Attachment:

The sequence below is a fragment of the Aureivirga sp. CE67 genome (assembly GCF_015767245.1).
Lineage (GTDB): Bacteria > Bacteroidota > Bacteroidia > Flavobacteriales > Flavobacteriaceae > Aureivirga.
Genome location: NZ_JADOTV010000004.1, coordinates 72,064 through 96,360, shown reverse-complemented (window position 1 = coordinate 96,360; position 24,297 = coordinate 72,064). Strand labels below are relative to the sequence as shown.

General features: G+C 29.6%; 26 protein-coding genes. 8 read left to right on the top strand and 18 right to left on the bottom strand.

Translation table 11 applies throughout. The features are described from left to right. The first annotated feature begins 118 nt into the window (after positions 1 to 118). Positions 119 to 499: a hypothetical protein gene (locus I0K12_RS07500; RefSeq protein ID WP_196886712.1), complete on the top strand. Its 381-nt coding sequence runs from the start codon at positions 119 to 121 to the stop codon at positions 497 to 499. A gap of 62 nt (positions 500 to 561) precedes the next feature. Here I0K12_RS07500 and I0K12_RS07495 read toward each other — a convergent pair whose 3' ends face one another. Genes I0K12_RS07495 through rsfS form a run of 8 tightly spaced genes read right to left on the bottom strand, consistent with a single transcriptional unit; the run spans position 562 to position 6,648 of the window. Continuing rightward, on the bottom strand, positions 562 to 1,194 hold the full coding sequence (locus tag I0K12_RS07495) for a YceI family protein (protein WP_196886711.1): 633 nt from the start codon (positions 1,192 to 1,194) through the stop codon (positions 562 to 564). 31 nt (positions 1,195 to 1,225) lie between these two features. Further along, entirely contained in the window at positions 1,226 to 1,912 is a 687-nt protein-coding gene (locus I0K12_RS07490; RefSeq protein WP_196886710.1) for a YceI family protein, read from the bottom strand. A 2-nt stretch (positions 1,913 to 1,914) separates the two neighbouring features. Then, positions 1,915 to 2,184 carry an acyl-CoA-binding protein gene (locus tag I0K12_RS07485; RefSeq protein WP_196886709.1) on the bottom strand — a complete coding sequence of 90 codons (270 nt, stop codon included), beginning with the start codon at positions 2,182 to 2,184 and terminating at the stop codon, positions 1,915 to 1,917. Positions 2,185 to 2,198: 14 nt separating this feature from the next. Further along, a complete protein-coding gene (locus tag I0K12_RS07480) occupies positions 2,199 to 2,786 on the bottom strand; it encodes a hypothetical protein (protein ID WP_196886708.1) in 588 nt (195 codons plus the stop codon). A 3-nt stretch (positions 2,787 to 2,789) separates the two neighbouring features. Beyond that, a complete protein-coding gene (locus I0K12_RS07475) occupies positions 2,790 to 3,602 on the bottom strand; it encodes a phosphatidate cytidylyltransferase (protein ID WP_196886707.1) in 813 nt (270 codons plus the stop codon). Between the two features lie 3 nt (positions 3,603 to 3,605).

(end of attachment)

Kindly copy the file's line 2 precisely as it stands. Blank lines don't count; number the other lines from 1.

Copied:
Lineage (GTDB): Bacteria > Bacteroidota > Bacteroidia > Flavobacteriales > Flavobacteriaceae > Aureivirga.